The problem, of course, is that while you lose your mind that someone like Bynum (or Yankees pitcher Joba Chamberlain, who had a significant injury due to a trampoline accident) isn’t taking his rehab and conditioning seriously, you have to take into consideration that these are young guys trying to live a normal life. It’s easy to say that Bynum should be focused on his sport all hours of the day, but I’m not sure whether or not this actually classifies as a knucklehead injury. Who would really think that bowling would sideline a star center for a couple of weeks?
Hail to the King (For Now)
A few seasons ago, you couldn’t get away from chatter about the Miami Heat. If you weren’t careful, it would be easy to mistake LeBron James as the real culprit for bloated athlete’s salaries and egos, the plight of small market teams, the Great Recession, manufacturing outsourcing, the national deficit and our debt to China and Adam and Eve’s banishment from Eden. He was reviled by many, supported by few, and discussed by anyone with an opinion on the sport of professional basketball (informed or not). In the two years following The Decision, the schadenfreude shared by almost all fans outside of the Miami metropolitan area was enormous.
Now, after winning their first championship together, LBJ and the Heat have become only mildly annoying. Fans that had no ties to the Cleveland Cavaliers have relaxed a little bit: even if they don’t like LeBron James, they realize that he’s good for the sport and that he’s a uniquely talented player, possibly on the level of Michael Jordan. I’ve long suspected that, with time, LeBron would win back most of his supporters. We might not get back to the days of the “We Are All Witnesses” ad campaign (and do we really want to?), but support around the Association is growing. Just look at jersey sales: Miami is the forty-fourth most populated city in the United States, but LeBron James is once again the top-selling jersey.
Right now, Miami is sitting in first place in the Eastern Conference. But will they be the dynasty or basketball juggernaut everyone feared back in the summer of 2010? They’ll be a contender for several more seasons, but Dwyane Wade is on the decline, and there’s no guarantee that Pat Reilly can do anything more than lure veterans in search of their first (or just one more) championship ring before retirement. The parity in the Association is pretty high right now, and LeBron will have to become even more of a baller sui generis than he already is. I’m not sure this is possible, but those who underestimate LeBron James do so at their own peril.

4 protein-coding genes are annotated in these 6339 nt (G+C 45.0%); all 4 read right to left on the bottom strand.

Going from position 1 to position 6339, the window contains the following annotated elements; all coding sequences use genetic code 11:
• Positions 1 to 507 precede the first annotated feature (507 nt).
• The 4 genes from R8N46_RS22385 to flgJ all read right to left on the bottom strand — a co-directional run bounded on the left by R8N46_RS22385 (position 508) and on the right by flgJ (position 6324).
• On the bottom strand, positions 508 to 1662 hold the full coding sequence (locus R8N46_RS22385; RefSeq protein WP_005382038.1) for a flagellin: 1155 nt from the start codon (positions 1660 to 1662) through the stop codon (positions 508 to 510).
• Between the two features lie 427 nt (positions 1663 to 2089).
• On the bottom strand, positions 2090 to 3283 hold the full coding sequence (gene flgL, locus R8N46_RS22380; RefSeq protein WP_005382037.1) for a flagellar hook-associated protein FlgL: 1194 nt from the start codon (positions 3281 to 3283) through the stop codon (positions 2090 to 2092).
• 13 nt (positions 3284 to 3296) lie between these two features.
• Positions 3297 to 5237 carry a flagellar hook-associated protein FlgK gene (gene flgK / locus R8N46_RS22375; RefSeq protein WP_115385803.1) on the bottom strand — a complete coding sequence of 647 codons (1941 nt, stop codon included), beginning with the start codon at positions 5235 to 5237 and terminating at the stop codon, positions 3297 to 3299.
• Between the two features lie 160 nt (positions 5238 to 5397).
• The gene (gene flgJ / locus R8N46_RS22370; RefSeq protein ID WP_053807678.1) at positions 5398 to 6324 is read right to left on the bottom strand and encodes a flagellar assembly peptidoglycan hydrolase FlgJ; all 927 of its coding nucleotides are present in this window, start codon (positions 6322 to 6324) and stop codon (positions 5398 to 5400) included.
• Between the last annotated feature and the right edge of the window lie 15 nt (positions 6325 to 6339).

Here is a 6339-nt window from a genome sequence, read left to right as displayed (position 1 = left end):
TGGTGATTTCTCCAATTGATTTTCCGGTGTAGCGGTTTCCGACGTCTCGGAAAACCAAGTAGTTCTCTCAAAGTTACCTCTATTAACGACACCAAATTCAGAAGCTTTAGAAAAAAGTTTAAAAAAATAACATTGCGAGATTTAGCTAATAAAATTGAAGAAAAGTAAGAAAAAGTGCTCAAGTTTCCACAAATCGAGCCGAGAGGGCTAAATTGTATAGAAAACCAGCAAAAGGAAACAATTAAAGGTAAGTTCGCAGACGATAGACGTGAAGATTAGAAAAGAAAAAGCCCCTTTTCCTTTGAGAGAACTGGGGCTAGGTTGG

The Clash of the Boroughs
The first regular-season Knicks-Nets showdown was supposed to take place on November 1. Then Mother Nature intervened. As a result, the anticipation for this cross-town rivalry that no one wants to call a rivalry continued to build in proportion to the hype attached to each team.
The Knicks were off to an incredible start, despite being short-handed by injuries to Amar’e Stoudemire and Iman Shumpert. They were playing defense, moving the ball around, and doing the sorts of things that egocentric superstars (read: Carmelo Anthony) are often wont to do. The little bit of positive momentum that the Knicks were able to put together when Mike Woodson took over last spring seemed to have carried over into the fall. Then there was a slight stumble when they dropped a game to the Dallas Mavericks, and from there things started to trend downward.
Across the river, the Nets were stuck somewhere in between the team they were hyped to be and the struggling squad that labored through a losing season in Newark last year. After starting out 1-2, they patched together a winning streak that lasted until the final two games of their first west coast trip (including a close, tense loss to the aforementioned Lakers). By the time the showdown with their rivals from Manhattan finally arrived, they were an admirable 8-4, which was good for second place in the Atlantic Division and third in the Eastern Conference.